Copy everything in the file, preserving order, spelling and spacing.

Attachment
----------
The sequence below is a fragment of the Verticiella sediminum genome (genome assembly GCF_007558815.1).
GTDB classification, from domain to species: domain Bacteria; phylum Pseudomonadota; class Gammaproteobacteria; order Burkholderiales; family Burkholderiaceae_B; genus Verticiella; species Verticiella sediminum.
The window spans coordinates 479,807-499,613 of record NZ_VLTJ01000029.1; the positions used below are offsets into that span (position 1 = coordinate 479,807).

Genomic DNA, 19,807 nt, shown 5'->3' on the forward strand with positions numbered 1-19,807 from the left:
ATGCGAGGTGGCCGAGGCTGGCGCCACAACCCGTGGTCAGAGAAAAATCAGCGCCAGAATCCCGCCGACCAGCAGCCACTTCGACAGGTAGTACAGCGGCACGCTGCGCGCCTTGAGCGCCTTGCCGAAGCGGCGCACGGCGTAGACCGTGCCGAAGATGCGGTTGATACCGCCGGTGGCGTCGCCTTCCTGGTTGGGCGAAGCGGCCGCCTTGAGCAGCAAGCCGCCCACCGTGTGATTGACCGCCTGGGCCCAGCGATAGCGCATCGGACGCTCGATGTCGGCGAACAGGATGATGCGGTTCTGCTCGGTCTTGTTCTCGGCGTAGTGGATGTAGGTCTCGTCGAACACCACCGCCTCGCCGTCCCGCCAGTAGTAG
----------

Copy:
The sequence below is a fragment of the Verticiella sediminum genome (genome assembly GCF_007558815.1).
GTDB classification, from domain to species: domain Bacteria; phylum Pseudomonadota; class Gammaproteobacteria; order Burkholderiales; family Burkholderiaceae_B; genus Verticiella; species Verticiella sediminum.
The window spans coordinates 479,807-499,613 of record NZ_VLTJ01000029.1; the positions used below are offsets into that span (position 1 = coordinate 479,807).

Genomic DNA, 19,807 nt, shown 5'->3' on the forward strand with positions numbered 1-19,807 from the left:
ATGCGAGGTGGCCGAGGCTGGCGCCACAACCCGTGGTCAGAGAAAAATCAGCGCCAGAATCCCGCCGACCAGCAGCCACTTCGACAGGTAGTACAGCGGCACGCTGCGCGCCTTGAGCGCCTTGCCGAAGCGGCGCACGGCGTAGACCGTGCCGAAGATGCGGTTGATACCGCCGGTGGCGTCGCCTTCCTGGTTGGGCGAAGCGGCCGCCTTGAGCAGCAAGCCGCCCACCGTGTGATTGACCGCCTGGGCCCAGCGATAGCGCATCGGACGCTCGATGTCGGCGAACAGGATGATGCGGTTCTGCTCGGTCTTGTTCTCGGCGTAGTGGATGTAGGTCTCGTCGAACACCACCGCCTCGCCGTCCCGCCAGTAGTAG